Soon after James Madison's death, Dolley Madison had to sell Montpelier, her husband's central Virginia estate, primarily to settle the debts of her profligate son (from her former marriage). She inherited a row house (pictured above with its iron balcony) on Lafayette Square in Washington, DC, as part of Madison's estate and moved there in 1837.
Madison Place borders the east side of Washington’s famed Lafayette Square, across Pennsylvania Avenue from the White House. The Dolley Madison House, an unpretentious Federal-style structure at the northeast corner of the square (Madison Place and H Street), was built in 1818-20 by Richard Cutts, a Massachusetts congressman who was Dolley's brother-in-law (he was married to Dolley’s sister, Anna). Cutts, Comptroller of the U.S. Treasury from 1817 to 1829, had borrowed money for the construction of this house from James Madison. In 1829, after Cutts had lost most of his fortune in unsuccessful business ventures, ownership of the house reverted to Madison, although he never lived in it. Upon James Madison’s death in 1836, Dolley inherited the house and moved here to spend virtually her entire widowhood. During her residence, from 1837 until her death in 1849, she advised various First Ladies and played a prominent role in Washington society.
The house served as home of the Cosmos Club from 1886 to 1952. The historic character of the house was subsequently preserved in the 1960s through the efforts of another first lady, Jacqueline Kennedy, architect John Carl Warnecke, and the National Trust for Historic Preservation. The restored building is painted yellow and features a distinctive 19th-century iron balcony. Now federally owned and used by the U.S. Court of Claims, it is not open for public visits.
One of several enslaved persons who accompanied Dolley Madison from Montpelier upon her return to Washington was Paul Jennings. Like Dolley Madison, Paul Jennings had previously lived on Lafayette Square (in the White House, see note at end of post) while James Madison served as President. In dire financial straits after settling debts of her profligate son (by her first marriage), Dolley Madison had to sell Paul Jennings in 1847; later that same year he was purchased by her Lafayette Square neighbor Daniel Webster. Jennings eventually bought his freedom from Webster for $120 (in installments of $8 per month) and went on to settle in Washington, making his home near the corner of L and 18th Streets. As a free man he took a job at the Pension Office.
In 1865, Paul Jennings wrote the first memoir ever written about life in the White House, titled A Colored Man's Reminiscences of James Madison; it was first published as a magazine article. In those paragraphs he also described what it was like to see the former First Lady living in poverty on Lafayette Square after her husband's death. He wrote: "Mrs. Madison was a remarkably fine woman. She was beloved by every body in Washington, white and colored. In the last days of her life she was in a state of absolute poverty, and I think sometimes suffered for the necessities of life. While I was a servant for Mr. Webster, he often sent me to her with a market basket full of provisions, and told me whenever I saw anything in his house I thought she was in need of, to take it to her. I often did this, and occasionally gave her small sums from my own pocket."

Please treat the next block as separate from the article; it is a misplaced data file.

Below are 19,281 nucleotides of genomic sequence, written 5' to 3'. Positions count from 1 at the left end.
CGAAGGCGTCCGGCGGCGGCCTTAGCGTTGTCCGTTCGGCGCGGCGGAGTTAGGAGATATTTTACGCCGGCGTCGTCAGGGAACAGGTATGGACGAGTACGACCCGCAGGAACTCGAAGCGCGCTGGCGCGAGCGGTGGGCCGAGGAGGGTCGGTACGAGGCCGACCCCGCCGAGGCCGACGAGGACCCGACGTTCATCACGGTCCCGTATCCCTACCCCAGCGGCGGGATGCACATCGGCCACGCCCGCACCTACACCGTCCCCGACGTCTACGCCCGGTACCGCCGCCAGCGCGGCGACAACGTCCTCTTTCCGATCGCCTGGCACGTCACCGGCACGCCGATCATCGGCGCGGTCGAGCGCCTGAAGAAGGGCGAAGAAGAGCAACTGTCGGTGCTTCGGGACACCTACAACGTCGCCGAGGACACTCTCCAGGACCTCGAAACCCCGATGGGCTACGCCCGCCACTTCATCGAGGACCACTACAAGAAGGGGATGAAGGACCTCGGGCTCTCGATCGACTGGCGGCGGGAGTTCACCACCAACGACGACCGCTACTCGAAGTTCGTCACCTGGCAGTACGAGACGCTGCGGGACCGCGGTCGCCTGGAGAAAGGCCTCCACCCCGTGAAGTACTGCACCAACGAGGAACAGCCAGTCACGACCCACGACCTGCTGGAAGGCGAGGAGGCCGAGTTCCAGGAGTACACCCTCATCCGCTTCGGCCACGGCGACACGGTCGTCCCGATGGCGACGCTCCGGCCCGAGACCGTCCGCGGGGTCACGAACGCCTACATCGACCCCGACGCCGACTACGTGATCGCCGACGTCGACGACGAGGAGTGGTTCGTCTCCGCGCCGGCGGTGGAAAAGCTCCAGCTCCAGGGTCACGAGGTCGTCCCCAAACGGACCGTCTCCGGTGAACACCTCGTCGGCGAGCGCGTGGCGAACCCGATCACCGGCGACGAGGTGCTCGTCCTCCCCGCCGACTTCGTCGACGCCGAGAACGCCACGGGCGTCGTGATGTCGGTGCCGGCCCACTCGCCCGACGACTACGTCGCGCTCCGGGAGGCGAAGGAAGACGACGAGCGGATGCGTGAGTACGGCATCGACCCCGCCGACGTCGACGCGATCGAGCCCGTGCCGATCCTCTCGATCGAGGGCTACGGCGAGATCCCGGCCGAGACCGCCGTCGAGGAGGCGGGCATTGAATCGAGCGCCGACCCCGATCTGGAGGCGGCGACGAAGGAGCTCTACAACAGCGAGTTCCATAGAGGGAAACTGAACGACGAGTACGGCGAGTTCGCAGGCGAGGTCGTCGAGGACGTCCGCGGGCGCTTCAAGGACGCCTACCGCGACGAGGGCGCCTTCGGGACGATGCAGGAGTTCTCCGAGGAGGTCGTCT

Note: Presidents Jefferson, Tyler, Polk, Taylor and Jackson also had slaves working for them in the White House. In the early days of the union presidents needed 10 or12 people to run the domestic quarters of the White House; that staff was often a mix of whites, free blacks and slaves. Paul Jennings (1799-1874), the son of a white English trader and a slave woman of mixed African and Indian blood, was born into slavery on Madison's Montpelier estate; a favorite in the Madison household, he came to Washington (at the age of ten) with Madison during his term as president to serve as a footman. He worked in the White House dining room, acted as a messenger and did whatever else was needed. In the words of Jennings, "When Mr. Madison was chosen President, we came on and moved into the White House; the east room was not finished, and Pennsylvania Avenue was not paved, but was always in an awful condition from either mud or dust. The city was a dreary place."
After the 1814 British attack on Washington during Madison's presidency, once peace was eventually declared Jennings played the "President's March" on the violin. From Jennings’ 1865 memoir we learn that "Madison never had fewer than seven horses in his Washington stables while President." Returning to Montpelier after Madison’s presidency, from the same source we learn, "I was always with Mr. Madison till he died, and shaved him every other day for sixteen years. For six months before his death, he was unable to walk, and spent most of his time reclined on a couch; but his mind was bright, and with his numerous visitors he talked with as much animation and strength of voice as I ever heard him in his best days. I was present when he died. That morning Sukey brought him his breakfast, as usual. He could not swallow. His niece, Mrs. Willis, said, ‘What is the matter, Uncle James?’ ‘Nothing more than a change of mind, my dear.’ His head instantly dropped, and he ceased breathing as quietly as the snuff of a candle goes out. He was eighty-four years old, and was followed to the grave by an immense procession of white and colored people."
Jennings went on to see his sons fight with the Union Army during the Civil War and died in northwest Washington at the age of 75.